Shirley Barrett

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Shirley Barrett

Filmmaker Novelist
Born1961
Melbourne, Australia
Years active1988–present

Shirley Barrett (born 1961) is an Australian film director, screenwriter and novelist. Her first film Love Serenade won the Caméra d'Or at the 1996 Cannes Film Festival.[1] She has written and directed two other feature films Walk the Talk (2000) and South Solitary (2010). Barrett's script for South Solitary was awarded multiple prizes, including the Queensland Premier’s Prize and the West Australian Premier’s Prize.[2] Her first novel Rush Oh! (2016) was shortlisted for the 2016 Indie Awards for Debut Fiction and the 2016 Nita May Dobbie Award, and long-listed for the 2016 Baileys Womens Prize for Fiction. Her second novel The Bus on Thursday was released in 2018.

Early life and education[edit]

Barrett was born in Melbourne in 1961.[3] In 1985, she moved to Sydney, where she studied screenwriting at the Australian Film, Television and Radio School (AFTRS).[3] In 1988, during her final year at the AFTRS she made a short film entitled Cherith which won the Australian Film Institute Award for Best Short Fiction.[4]

Television[edit]

Barrett began her career in television “with production work on the Logies.”[4] After meeting Verity Lambert, she was given the opportunity to direct for a television series The Boys From the Bush.[3] She continued working in television during the 1990s and 2000s, directing episodes for various television series including Love My Way, Wild Boys, Offspring and A Place to Call Home.

Film[edit]

Love Serenade[edit]

Shirley Barrett's first feature Love Serenade (1996) “was a film that explored, “how women can get completely the wrong idea about some men.”[3] It was shot almost entirely on location in Robinvale, Victoria. The story concerns two young sisters who develop a fierce and competitive crush on their neighbour, a brooding and self-centred radio personality. The film humorously incorporates "small town constrictions with visual flights of fancy".[4] The sisters are played by Miranda Otto and Rebecca Frith and George Shevtsov stars as the washed up deejay. [5] The film was generally well-received, with Variety describing it as “one of the most striking, fully formed and assured debuts in years.”[3] It won the Camera D'Or (Best First Feature) at Cannes film Festival 1996, and Barrett was awarded Best New Director at the Vallodolid International Film Festival 1996.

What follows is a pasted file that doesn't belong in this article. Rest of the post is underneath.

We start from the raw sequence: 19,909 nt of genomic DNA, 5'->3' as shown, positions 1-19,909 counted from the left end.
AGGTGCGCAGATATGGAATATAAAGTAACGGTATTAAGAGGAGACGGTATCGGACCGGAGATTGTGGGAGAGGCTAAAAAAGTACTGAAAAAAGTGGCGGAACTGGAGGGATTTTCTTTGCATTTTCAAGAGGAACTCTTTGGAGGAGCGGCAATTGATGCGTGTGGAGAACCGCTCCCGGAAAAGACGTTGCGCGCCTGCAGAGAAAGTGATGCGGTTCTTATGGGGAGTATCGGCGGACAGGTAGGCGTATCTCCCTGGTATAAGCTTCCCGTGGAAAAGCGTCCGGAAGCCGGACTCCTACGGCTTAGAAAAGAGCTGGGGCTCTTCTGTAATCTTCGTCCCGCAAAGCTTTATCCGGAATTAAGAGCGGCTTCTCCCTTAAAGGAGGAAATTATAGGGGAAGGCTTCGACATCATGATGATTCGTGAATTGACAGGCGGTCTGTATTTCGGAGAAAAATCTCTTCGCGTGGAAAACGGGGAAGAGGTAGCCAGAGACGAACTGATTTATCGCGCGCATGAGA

Walk the Talk[edit]

Her second feature Walk the Talk (2000) was also inspired by the location in which the film is set;[4] Walk the Talk in this case, the Gold Coast , Queensland. "Shirley had met Carter Edwards, a variety circuit veteran who appears in the film as Marty".[4] This encounter "came in handy when Walk the Talk started to develop as a script".[4] [4] The film is "about dreamers and schemers, isolation and redemption, populated with iconic places and people",[4] and stars Salvatore Coco as Joey, a desperately ambitious young man and Sacha Morler as his girlfriend Bonita.[6] After winning a large settlement from an accident that leaves Bonita paraplegic, Joey starts a talent agency hoping to "make his mark on the world".[4] Joey encounters Nikki Raye (Nikki Bennett), “a variety club singer”[4] and decides to represent her as an agent in attempts to thrust her, and himself into the limelight. The characters that Shirley Barrett created in Walk the Talk are "relegated to the fringes of a hero's journey".[4] The comedic effect of the film emerges through the "desperation of these people living on the margins".[4] Variety described it as "a bitingly funny, hard-hitting and yet compassionate examination of a bunch of losers on the fringe of showbiz."[7]